Treating Menopausal-Related Anxiety with Herbs

There are several etiologies for anxiety in Chinese medicine way of thinking.  At the heart of choosing herbs is correct identification of the organ system that is out of balance, or injured.

There is one formula that I am often pondering because it contains one of my favorite herbs – lily bulb.  Lily bulb is called “bai he,” and enters the Heart and Lung channels. It is unique in that it is not a root, but a bulb. This really seems to represent the Heart – bulbs are extensions of stems and are storage organs for the plant itself.

The lily bulb is moistening yet also slightly bitter and cold. These properties are considered important and useful in treating a condition known as yin deficiency.  Dry cough, insomnia, and extreme sadness are conditions that this herb addresses. When combined with other herbs in a formula it can be used for anxiety with palpitations or a heavy feeling around the heart.

I like this formula because it takes into account weaknesses in both the Lung and Heart organs. When there is grief combined with depression, we almost stop breathing. Lily has a light energy, and can lift the Spleen energy upwards, relieving heaviness in the head, heart, and mind.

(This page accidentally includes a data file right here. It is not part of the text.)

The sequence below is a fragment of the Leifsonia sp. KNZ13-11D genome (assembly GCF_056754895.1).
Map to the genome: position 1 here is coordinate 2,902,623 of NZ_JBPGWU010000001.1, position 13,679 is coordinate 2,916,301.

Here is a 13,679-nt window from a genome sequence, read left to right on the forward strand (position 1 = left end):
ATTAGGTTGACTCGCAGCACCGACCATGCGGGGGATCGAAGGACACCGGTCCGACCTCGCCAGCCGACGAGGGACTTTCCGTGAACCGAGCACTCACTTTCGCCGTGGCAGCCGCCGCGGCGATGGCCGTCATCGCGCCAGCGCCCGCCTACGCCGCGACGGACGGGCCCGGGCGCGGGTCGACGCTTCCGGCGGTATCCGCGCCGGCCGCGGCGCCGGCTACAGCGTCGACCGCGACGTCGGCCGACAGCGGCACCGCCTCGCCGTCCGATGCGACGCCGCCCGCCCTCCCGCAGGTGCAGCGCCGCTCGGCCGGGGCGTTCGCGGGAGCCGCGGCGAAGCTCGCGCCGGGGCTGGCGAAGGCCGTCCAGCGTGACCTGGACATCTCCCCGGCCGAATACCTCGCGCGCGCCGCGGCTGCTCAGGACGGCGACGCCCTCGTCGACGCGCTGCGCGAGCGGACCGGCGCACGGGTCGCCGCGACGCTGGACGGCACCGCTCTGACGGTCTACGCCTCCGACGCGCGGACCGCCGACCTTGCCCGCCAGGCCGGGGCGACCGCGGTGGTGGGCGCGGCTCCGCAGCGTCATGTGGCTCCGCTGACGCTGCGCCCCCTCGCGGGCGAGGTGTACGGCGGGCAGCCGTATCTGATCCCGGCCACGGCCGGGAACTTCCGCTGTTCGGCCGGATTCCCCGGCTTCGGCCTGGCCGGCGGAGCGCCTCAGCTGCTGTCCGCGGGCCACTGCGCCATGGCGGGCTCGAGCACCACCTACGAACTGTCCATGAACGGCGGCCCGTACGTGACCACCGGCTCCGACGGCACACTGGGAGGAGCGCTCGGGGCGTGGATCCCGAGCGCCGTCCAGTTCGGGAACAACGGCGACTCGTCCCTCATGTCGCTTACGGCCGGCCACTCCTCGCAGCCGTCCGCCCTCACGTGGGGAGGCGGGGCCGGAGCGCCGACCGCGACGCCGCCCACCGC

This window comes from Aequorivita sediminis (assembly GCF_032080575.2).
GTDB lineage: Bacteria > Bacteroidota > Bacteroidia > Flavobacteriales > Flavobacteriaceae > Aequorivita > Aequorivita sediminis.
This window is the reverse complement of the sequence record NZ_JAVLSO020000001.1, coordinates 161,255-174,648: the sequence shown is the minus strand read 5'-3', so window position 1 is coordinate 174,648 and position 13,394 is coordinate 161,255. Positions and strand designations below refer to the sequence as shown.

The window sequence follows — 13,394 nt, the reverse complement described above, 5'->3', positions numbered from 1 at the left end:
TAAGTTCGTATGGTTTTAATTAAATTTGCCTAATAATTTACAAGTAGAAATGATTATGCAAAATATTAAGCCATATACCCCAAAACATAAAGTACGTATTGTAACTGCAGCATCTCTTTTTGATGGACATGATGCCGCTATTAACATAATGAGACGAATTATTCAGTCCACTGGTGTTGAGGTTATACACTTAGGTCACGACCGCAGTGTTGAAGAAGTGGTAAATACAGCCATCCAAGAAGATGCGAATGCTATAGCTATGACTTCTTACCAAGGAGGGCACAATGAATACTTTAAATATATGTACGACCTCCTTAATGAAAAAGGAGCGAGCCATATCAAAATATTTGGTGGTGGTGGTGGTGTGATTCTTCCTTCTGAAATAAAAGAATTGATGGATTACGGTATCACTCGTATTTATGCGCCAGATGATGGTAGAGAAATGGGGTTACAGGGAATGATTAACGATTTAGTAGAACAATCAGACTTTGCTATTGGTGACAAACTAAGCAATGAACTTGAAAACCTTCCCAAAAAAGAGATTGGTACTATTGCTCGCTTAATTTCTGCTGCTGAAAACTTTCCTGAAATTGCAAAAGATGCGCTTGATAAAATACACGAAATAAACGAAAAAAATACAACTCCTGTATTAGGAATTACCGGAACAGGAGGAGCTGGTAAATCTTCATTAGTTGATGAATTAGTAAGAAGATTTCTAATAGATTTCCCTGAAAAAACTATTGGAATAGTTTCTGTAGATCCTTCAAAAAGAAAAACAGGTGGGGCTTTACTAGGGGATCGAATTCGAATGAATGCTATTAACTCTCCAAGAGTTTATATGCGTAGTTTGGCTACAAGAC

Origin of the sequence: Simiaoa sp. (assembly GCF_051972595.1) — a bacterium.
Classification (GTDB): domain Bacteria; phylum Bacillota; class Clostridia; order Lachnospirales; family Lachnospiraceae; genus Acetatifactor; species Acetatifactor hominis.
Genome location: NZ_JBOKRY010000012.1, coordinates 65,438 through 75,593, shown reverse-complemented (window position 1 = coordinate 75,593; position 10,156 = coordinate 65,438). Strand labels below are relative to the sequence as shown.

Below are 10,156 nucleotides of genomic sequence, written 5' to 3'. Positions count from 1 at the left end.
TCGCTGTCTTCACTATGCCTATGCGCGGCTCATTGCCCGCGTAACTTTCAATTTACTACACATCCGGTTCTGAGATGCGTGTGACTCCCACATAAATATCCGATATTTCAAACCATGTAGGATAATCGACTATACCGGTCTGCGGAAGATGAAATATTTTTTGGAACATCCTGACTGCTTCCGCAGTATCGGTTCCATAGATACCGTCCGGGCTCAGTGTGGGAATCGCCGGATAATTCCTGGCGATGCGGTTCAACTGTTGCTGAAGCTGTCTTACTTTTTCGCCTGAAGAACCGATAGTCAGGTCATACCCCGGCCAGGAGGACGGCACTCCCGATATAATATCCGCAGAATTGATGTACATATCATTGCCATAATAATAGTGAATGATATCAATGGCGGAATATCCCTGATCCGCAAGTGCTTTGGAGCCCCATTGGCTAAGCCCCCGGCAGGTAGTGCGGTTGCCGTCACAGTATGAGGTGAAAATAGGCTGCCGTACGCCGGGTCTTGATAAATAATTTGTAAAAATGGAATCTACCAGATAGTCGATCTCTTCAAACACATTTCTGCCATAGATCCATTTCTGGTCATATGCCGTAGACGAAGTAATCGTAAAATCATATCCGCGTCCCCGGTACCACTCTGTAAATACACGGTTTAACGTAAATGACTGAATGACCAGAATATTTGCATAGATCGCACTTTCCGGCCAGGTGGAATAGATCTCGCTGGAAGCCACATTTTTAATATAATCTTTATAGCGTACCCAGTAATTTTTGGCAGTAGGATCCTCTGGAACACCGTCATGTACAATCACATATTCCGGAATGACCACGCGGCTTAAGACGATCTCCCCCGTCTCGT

I also believe this herb is especially powerful during changes or crises. Menopausal syndrome can bring a normally emotionally stable woman to tears and hopelessness. When used with other blood tonics, lily can help ease the edginess and nervousness that accompanies hormonal changes, whether cyclic or episodic. The formula Lily Bulb Decoction softens hardness of the Heart, eases congestion in the chest and lungs, and makes for a small space to climb back into.

Other uses of this formula can extend to the frail and dry constitutional types, for example, women who have trouble gaining weight or have a history of eating disorders. This is because of the gently moistening effect. Often these types of women will not eat due to a type of obsessive disorder or fixation about diet. Lily bulb is associated with the Metal element, thus it can energetically address regimented thinking that can be a trait of those who have a strong Metal constitution. Being able to treat based on not just symptoms but also body type is one of the beautiful things about herbal medicine.

Western civilization causes us to be very deficient in Lung energy, probably because we are so outer directed, and work too much. This leads to shallow breathing, and we generally do not give ourselves time for reflection or contemplation, the practices that conserve vital energy.

I like to believe that as people awaken more, they will want to use more herbs as medicine.  And that prescription drugs will fall into greater disuse. Herbs have the power to heal, not just address symptoms. Prosac, Xanax, and other drugs might be useful at times of extreme stress, and I’m not advocating that these should never be used. Yet how much safer and wiser is it to fall into the habit of using herbs to calm the nerves, a simpler and safer method that addresses the whole person.